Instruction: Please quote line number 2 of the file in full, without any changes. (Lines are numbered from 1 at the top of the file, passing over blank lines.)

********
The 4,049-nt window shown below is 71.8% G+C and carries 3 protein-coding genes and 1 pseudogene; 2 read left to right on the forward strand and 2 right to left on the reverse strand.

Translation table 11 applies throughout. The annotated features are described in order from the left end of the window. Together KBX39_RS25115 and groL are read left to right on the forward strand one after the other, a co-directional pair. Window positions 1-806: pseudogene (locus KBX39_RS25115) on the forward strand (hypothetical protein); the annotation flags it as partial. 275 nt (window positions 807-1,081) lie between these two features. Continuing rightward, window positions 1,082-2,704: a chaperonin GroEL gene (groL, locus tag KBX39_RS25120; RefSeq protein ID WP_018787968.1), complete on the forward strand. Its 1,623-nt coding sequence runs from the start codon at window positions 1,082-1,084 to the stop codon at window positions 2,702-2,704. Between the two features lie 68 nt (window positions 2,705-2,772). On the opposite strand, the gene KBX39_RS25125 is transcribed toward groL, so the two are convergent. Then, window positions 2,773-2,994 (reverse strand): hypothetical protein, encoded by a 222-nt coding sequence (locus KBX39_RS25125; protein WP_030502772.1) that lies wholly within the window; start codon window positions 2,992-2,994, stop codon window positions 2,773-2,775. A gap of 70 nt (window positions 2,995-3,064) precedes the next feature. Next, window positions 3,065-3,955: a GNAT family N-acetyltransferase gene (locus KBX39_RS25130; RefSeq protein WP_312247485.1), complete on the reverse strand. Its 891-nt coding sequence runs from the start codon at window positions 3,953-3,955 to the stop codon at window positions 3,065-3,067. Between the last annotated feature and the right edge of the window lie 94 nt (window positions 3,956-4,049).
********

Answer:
Translation table 11 applies throughout. The annotated features are described in order from the left end of the window. Together KBX39_RS25115 and groL are read left to right on the forward strand one after the other, a co-directional pair. Window positions 1-806: pseudogene (locus KBX39_RS25115) on the forward strand (hypothetical protein); the annotation flags it as partial. 275 nt (window positions 807-1,081) lie between these two features. Continuing rightward, window positions 1,082-2,704: a chaperonin GroEL gene (groL, locus tag KBX39_RS25120; RefSeq protein ID WP_018787968.1), complete on the forward strand. Its 1,623-nt coding sequence runs from the start codon at window positions 1,082-1,084 to the stop codon at window positions 2,702-2,704. Between the two features lie 68 nt (window positions 2,705-2,772). On the opposite strand, the gene KBX39_RS25125 is transcribed toward groL, so the two are convergent. Then, window positions 2,773-2,994 (reverse strand): hypothetical protein, encoded by a 222-nt coding sequence (locus KBX39_RS25125; protein WP_030502772.1) that lies wholly within the window; start codon window positions 2,992-2,994, stop codon window positions 2,773-2,775. A gap of 70 nt (window positions 2,995-3,064) precedes the next feature. Next, window positions 3,065-3,955: a GNAT family N-acetyltransferase gene (locus KBX39_RS25130; RefSeq protein WP_312247485.1), complete on the reverse strand. Its 891-nt coding sequence runs from the start codon at window positions 3,953-3,955 to the stop codon at window positions 3,065-3,067. Between the last annotated feature and the right edge of the window lie 94 nt (window positions 3,956-4,049).